Anyway, that plan has now gone out the window, and here's a review of Single-Handed that I wrote for Orange.
Focusing more specifically on the writing, Barry Simner's script was an excellent whodunnit. He rolled out a number of credible suspects who all belonged in the story, without any flashing arrows or clumsy giveaways.
Then, having led us down one path, he skillfully and logically guided us into a more complex story altogether (although the segue into the 'back story' was a bit deus ex machina).
And while I thought the final terrible situation in which Driscoll found himself was a bit contrived, the emotional wallop of the drama and the suffocating lack of a way out for him justified it.
Interview in the Daily Telegraph
ITV press pack (Word doc)
Single-Handed is a Sunday night series about a young copper in a rural area. Think you've seen that one before? OK, but this one's set in Ireland, so surely we can expect charming rogues and a bit of after-hours diddley-diddley-dee by the pub's open fire?
Not so much. When you discover that it's produced by the same team that created the award-winning gritfest The Vice, you begin to get more of an idea of where this series of three self-contained feature-length episodes is really coming from.
'Natural Justice', the grim but gripping first episode, introduces Jack Driscoll (Owen McDonnell), a sergeant with the Irish police – the Gardai – who has returned to the remote area where he grew up after a period in Dublin. Isolated from his colleagues and back-up, he has to rely on his own judgement and resources to get the job done.
After a young Eastern European woman was found dead in an isolated caravan, it didn't take long for Driscoll's investigations to come up against a conspiracy of silence. (By the way, the actress who briefly played the unfortunate corpse shares a famous name, prompting The Guardian's listings to promise "a guest appearance by Martina Navratilova".)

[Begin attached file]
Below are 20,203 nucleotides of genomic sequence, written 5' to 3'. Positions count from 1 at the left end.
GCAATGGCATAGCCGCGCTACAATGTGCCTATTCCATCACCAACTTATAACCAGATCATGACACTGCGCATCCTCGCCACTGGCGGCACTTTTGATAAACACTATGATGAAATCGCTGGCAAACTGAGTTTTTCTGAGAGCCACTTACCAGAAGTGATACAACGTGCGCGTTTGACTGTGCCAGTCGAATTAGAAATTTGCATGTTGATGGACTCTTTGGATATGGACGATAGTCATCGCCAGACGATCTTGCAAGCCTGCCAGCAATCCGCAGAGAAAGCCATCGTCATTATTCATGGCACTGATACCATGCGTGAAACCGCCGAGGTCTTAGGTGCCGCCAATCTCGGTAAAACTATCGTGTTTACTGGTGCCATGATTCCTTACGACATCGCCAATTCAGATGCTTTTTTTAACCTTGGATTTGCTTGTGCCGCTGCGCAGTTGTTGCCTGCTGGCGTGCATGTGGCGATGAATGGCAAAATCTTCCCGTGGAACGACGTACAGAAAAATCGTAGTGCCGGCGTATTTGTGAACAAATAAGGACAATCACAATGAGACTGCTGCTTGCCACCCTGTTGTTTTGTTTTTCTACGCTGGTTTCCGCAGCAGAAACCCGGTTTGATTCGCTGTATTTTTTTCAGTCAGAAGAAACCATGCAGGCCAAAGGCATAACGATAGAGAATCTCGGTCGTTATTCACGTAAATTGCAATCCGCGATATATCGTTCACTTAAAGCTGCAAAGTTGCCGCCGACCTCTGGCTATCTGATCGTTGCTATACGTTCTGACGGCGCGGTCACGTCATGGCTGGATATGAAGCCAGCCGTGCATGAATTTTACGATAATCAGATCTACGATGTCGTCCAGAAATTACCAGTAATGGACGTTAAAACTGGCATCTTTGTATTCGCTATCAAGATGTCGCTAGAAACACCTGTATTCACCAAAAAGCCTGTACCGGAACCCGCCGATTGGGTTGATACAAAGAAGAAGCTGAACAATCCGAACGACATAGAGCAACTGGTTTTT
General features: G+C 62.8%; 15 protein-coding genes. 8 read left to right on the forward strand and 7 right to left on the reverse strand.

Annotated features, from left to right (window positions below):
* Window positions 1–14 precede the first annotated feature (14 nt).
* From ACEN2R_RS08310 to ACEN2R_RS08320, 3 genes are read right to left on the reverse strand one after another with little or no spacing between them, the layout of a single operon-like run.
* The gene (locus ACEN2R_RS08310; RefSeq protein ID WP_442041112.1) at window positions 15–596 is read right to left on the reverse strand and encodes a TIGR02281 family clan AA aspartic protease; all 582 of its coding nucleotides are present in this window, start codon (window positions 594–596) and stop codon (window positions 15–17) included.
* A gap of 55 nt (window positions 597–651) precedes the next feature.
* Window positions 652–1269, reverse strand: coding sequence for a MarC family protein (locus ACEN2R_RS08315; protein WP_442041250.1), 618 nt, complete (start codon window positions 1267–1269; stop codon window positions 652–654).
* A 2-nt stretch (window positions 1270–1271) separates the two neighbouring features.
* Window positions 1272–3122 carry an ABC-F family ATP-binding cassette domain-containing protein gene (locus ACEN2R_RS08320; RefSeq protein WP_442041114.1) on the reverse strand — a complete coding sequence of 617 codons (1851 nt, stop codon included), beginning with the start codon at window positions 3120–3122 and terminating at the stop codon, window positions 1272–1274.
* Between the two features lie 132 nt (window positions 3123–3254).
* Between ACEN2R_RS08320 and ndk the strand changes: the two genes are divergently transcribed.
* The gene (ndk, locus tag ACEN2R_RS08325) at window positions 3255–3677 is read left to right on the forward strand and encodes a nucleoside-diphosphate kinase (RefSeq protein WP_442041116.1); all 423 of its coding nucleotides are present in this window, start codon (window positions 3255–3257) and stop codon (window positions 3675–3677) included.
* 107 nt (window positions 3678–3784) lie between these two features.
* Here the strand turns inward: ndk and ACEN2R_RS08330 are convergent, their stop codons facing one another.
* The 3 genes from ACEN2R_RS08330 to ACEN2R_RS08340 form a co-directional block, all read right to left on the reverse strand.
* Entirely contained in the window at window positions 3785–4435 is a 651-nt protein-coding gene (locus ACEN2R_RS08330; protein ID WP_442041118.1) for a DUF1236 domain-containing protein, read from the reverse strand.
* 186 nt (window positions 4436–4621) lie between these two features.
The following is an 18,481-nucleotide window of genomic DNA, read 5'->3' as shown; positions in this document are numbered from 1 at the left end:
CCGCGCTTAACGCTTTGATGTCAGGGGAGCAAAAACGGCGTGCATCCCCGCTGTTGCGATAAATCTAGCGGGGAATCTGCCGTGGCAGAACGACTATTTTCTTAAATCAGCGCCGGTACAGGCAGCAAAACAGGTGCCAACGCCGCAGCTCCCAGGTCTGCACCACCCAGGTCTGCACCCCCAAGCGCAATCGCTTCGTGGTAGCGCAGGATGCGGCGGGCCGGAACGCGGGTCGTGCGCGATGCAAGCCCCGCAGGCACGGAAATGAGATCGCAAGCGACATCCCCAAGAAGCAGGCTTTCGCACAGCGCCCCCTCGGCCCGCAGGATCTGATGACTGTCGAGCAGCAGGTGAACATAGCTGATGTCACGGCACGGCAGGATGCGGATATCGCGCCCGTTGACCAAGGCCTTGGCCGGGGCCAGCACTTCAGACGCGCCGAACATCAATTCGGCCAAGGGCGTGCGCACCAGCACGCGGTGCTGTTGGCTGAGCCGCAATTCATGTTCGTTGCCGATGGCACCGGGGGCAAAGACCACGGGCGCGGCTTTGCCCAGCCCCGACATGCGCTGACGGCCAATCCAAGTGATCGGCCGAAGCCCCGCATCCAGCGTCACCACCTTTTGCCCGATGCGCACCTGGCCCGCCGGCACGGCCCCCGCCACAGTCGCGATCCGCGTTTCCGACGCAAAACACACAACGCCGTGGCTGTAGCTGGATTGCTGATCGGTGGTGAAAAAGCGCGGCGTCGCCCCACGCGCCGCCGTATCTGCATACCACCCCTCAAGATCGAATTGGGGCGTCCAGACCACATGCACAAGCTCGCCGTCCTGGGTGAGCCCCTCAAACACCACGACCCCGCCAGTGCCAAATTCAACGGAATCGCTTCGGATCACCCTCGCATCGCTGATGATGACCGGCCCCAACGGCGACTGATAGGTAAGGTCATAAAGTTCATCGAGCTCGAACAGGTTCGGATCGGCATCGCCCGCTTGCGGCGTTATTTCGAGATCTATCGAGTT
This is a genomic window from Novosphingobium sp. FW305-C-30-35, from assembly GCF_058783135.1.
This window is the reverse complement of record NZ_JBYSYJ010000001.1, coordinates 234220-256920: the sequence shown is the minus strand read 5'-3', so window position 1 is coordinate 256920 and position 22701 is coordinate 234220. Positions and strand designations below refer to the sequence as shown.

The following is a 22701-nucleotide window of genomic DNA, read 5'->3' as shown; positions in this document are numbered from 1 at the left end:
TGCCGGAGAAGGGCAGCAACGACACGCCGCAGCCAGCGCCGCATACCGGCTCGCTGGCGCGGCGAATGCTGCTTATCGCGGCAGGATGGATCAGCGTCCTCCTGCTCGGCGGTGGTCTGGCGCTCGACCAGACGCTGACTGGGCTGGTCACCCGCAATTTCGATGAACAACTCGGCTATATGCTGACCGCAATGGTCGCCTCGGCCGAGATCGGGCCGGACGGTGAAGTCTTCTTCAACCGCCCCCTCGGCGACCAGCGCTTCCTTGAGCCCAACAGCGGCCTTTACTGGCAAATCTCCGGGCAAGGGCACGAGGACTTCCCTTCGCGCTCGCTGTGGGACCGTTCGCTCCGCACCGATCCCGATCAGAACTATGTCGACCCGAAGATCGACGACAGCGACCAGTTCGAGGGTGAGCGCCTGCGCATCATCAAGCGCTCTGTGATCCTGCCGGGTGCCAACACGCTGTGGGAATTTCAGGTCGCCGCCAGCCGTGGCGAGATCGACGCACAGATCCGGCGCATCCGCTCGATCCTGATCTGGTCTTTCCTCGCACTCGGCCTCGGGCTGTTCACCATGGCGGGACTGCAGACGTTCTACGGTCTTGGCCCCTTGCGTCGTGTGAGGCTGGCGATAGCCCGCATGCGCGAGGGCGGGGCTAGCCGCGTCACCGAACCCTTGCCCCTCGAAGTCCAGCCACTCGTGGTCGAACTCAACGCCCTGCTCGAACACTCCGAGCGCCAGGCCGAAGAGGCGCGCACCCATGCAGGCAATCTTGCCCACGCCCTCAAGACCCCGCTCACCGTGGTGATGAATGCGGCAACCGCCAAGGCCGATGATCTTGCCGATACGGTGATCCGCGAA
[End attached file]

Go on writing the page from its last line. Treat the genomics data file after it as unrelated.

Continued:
Anyway, from what looked like an accidental death, things soon took on a more sinister atmosphere. Driscoll stumbled into a web of corruption that seemed to enmesh the whole community and had his father – and predecessor as local copper – at its heart. As he dug deeper, Jack uncovered dark deeds from the past and roused the opposition of powerful forces.
The programme was dominated by the stunning scenery of the remote Connemara region of County Galway, but the local tourist board are unlikely to use any of these shots in their next advertising campaign. While magnificent, the landscape is oppressive and unforgiving, matching the tone of the programme and highlighting the isolation of the small local community.
Single-Handed moves slowly and doesn't make for easy viewing, but the first episode rolled out its secrets in a masterly way, leading to a series of terrible discoveries and an impossible position for Driscoll. This is compelling stuff that puts aside the clichés to present a bleak but convincing picture of Irish rural life.